(5) Multifunction device (MFD)—A commercially available imaging product, which is a physically integrated device or a combination of functionally integrated components, that performs two or more of the core functions of copying, printing, scanning, or faxing. The copy functionality as addressed in this definition is considered to be distinct from single-sheet convenience copying offered by fax machines. The unit is capable of being powered from a wall outlet or from a data or network connection. This definition is intended to cover products that are marketed as MFDs or multifunction products.

(6) Printer—A commercially available imaging product that serves as a hard-copy output device and is capable of receiving information from single-user or networked computers, or other input devices (e.g., digital cameras). The unit is capable of being powered from a wall outlet or from a data or network connection. This definition is intended to cover products that are marketed as printers, including printers that can be upgraded into MFDs in the field.

(7) Scanner—A commercially available imaging product that functions as an electro-optical device for converting information into electronic images that can be stored, edited, converted, or transmitted, primarily in a personal computing environment. The unit is capable of being powered from a wall outlet or from a data or network connection. This definition is intended to cover products that are marketed as scanners.

Integrated desktop computer means a desktop system in which the computer and computer display function as a single unit that receives its AC power through a single cable. Integrated desktop computers come in one of two possible forms:

(1) A system where the computer display and computer are physically combined into a single unit; or

(2) A system packaged as a single system where the computer display is separate but is connected to the main chassis by a DC power cord and both the computer and computer display are powered from a single power supply. As a subset of desktop computers, integrated desktop computers are typically designed to provide similar functionality as desktop systems.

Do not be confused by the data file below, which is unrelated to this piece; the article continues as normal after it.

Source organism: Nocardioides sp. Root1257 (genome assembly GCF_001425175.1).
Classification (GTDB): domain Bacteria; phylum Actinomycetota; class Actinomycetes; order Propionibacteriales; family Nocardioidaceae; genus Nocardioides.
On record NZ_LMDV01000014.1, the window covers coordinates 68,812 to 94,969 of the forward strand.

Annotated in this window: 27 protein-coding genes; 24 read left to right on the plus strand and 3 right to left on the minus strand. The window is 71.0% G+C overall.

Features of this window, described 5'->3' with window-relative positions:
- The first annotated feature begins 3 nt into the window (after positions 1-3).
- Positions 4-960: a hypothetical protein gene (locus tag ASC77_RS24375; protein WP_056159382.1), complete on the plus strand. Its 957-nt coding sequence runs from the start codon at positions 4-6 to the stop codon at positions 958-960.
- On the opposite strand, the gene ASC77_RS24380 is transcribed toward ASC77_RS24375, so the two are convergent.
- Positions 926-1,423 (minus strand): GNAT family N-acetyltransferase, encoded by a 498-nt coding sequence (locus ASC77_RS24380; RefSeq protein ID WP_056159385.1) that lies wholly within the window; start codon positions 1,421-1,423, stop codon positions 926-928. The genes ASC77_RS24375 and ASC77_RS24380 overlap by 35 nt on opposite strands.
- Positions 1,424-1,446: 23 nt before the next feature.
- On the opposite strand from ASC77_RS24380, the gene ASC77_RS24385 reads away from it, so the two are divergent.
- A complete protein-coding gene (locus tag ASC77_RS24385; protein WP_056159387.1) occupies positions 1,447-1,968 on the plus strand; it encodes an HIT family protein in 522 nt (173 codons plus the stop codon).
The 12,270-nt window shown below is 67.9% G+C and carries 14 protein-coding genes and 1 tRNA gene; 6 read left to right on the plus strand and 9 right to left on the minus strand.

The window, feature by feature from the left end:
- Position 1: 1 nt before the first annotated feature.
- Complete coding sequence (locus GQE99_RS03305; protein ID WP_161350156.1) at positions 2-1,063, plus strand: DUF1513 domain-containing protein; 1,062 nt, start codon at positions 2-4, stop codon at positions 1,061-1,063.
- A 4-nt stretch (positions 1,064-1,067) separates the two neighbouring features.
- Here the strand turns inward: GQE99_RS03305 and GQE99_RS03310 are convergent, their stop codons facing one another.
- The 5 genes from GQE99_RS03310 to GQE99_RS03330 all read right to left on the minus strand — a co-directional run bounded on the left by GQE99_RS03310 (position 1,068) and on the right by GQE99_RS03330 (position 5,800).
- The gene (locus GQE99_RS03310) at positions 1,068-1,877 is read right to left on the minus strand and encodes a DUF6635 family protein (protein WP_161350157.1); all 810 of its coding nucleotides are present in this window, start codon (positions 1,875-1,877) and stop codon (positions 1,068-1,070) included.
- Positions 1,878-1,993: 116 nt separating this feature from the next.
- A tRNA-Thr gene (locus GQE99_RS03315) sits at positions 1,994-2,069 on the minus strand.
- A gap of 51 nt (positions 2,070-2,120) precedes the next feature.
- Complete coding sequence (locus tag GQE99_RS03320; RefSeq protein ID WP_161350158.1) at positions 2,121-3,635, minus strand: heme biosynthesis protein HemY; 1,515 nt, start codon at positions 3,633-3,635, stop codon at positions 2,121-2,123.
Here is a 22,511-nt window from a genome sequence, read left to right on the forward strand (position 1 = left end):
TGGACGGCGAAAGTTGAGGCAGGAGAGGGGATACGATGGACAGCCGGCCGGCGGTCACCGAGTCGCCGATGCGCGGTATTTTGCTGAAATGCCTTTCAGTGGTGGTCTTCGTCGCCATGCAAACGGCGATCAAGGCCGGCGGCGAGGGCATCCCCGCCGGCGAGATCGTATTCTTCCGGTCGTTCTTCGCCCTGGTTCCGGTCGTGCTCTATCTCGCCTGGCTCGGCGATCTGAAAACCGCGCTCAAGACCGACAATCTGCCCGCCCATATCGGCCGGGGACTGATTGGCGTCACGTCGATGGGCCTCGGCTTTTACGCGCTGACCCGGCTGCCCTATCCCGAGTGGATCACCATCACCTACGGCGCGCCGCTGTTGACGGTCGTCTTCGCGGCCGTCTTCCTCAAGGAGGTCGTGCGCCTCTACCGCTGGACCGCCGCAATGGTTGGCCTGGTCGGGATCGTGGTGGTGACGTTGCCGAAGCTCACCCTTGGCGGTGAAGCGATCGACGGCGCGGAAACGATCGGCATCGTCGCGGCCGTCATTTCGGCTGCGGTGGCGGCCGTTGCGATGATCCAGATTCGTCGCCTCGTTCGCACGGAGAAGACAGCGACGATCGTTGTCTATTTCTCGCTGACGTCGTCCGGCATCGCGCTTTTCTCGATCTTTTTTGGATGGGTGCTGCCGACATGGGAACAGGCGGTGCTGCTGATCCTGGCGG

Notebook computer means a computer designed specifically for portability and to be operated for extended periods of time either with or without a direct connection to an AC power source. Notebooks must utilize an integrated computer display and be capable of operation off of an integrated battery or other portable power source. In addition, most notebooks use an external power supply and have an integrated keyboard and pointing device. Notebook computers are typically designed to provide similar functionality to desktops, including operation of software similar in functionality to that used in desktops. Docking stations are considered accessories for notebook computers, not notebook computers. Tablet PCs, which may use touch-sensitive screens along with, or instead of, other input devices, are considered notebook computers.

Personal computer product means a computer, computer display, desktop computer, integrated desktop computer, or notebook computer.

Television, or TV, means a commercially available electronic product designed primarily for the reception and display of audiovisual signals received from terrestrial, cable, satellite, Internet Protocol TV (IPTV), or other digital or analog sources. A TV consists of a tuner/receiver and a display encased in a single enclosure. The product usually relies upon a cathode-ray tube (CRT), liquid crystal display (LCD), plasma display, or other display technology. Televisions with computer capability (e.g., computer input port) may be considered to be a TV as long as they are marketed and sold to consumers primarily as televisions.

8.Revise section 23.704 to read as follows:

23.704 Electronic product environmental assessment tool.